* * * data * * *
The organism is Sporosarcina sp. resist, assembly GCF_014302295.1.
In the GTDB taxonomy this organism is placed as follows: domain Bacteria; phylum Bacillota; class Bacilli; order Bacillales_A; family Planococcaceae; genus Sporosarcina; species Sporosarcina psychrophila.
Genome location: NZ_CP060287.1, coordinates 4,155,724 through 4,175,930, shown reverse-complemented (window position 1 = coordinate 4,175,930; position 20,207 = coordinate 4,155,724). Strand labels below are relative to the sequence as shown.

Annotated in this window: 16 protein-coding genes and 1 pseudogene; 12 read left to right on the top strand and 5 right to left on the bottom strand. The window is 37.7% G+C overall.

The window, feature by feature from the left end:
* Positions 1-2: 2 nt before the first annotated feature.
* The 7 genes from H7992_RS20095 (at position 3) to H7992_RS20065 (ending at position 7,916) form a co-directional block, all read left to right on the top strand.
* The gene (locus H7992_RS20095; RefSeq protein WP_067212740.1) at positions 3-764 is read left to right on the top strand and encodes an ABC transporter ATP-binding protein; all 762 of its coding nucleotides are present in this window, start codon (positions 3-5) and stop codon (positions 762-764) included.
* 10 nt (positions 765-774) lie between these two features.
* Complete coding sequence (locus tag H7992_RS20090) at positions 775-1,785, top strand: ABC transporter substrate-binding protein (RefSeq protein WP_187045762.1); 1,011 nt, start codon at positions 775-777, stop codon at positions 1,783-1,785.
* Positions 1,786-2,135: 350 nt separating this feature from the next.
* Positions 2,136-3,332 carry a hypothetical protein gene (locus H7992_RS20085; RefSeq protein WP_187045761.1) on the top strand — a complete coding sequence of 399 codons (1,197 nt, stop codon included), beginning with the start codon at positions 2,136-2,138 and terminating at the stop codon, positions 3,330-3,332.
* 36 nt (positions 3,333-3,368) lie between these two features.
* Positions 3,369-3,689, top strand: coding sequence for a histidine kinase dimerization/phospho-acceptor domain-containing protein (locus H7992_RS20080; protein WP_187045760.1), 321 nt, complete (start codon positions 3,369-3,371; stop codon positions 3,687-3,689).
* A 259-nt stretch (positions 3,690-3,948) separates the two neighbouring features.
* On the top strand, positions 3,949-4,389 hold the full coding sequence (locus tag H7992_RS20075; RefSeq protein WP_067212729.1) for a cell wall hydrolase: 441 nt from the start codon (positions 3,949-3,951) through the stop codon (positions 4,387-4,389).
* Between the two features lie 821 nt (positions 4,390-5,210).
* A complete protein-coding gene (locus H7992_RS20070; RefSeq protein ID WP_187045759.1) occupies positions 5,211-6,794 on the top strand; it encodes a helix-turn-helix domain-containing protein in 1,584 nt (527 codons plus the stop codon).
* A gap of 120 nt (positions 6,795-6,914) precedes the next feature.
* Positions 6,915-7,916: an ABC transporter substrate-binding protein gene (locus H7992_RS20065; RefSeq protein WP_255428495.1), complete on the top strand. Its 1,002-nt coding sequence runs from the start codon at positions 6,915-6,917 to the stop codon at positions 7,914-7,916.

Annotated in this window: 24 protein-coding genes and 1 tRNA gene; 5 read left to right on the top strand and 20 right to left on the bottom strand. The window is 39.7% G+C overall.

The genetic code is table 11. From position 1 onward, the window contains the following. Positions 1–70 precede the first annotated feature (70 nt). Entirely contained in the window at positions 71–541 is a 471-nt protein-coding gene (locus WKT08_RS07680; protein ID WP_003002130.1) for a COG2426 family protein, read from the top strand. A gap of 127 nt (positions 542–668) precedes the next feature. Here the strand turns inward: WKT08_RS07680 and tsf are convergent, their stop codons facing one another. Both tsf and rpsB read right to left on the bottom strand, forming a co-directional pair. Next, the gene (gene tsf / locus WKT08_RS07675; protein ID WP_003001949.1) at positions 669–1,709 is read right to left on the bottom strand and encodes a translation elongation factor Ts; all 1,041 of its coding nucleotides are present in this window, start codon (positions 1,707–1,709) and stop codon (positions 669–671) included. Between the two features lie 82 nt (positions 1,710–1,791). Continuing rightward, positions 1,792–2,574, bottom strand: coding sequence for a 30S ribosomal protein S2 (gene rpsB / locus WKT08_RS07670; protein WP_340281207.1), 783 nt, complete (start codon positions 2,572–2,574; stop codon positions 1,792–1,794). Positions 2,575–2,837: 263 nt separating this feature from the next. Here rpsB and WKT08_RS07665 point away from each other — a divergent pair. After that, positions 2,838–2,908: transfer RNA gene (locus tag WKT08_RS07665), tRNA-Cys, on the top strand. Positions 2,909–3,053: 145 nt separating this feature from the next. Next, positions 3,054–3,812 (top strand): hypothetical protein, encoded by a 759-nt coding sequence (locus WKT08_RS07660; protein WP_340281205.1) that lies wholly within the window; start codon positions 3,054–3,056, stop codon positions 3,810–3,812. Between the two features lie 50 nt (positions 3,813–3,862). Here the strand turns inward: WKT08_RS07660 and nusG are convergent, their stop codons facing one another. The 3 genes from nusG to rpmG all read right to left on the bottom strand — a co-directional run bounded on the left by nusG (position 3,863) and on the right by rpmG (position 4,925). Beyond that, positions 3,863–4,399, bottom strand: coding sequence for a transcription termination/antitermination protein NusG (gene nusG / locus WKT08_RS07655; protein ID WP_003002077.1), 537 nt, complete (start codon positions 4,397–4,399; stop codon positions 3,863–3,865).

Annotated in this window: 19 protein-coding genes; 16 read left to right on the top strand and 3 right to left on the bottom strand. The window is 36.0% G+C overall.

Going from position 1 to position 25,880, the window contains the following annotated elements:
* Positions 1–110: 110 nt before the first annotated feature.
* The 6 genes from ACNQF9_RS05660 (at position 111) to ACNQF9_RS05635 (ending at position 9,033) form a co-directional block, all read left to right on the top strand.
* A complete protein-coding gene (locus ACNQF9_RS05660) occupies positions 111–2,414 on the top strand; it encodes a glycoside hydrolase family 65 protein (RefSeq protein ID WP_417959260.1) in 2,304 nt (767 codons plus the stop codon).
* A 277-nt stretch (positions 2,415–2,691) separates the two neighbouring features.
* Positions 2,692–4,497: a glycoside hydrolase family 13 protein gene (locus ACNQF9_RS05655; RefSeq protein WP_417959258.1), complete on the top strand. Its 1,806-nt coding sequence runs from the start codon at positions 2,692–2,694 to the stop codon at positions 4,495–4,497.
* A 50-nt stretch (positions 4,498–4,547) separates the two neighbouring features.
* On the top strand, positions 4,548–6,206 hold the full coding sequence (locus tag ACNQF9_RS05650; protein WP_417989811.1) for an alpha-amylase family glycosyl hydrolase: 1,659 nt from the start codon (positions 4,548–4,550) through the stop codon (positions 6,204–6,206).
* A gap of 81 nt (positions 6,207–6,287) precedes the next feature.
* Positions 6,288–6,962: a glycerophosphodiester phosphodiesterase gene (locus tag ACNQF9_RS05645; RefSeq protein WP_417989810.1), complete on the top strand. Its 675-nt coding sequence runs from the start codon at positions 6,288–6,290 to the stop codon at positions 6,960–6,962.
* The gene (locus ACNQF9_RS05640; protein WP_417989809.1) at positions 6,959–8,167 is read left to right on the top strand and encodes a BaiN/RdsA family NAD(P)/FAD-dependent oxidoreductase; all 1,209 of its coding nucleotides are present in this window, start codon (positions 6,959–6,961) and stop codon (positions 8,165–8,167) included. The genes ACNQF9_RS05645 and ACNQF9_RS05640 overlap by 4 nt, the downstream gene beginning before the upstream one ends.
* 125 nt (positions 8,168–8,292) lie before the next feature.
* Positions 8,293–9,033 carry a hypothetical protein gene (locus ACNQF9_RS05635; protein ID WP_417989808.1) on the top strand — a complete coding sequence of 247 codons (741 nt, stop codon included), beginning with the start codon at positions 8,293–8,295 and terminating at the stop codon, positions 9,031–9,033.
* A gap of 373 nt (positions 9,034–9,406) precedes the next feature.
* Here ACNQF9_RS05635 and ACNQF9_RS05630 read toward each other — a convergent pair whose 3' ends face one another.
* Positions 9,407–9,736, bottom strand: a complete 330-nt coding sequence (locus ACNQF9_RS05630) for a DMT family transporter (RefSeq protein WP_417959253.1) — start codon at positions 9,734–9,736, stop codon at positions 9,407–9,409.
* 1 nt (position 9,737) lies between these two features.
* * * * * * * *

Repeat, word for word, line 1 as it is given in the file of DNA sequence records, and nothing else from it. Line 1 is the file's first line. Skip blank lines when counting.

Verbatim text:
The organism is Sporosarcina sp. resist, assembly GCF_014302295.1.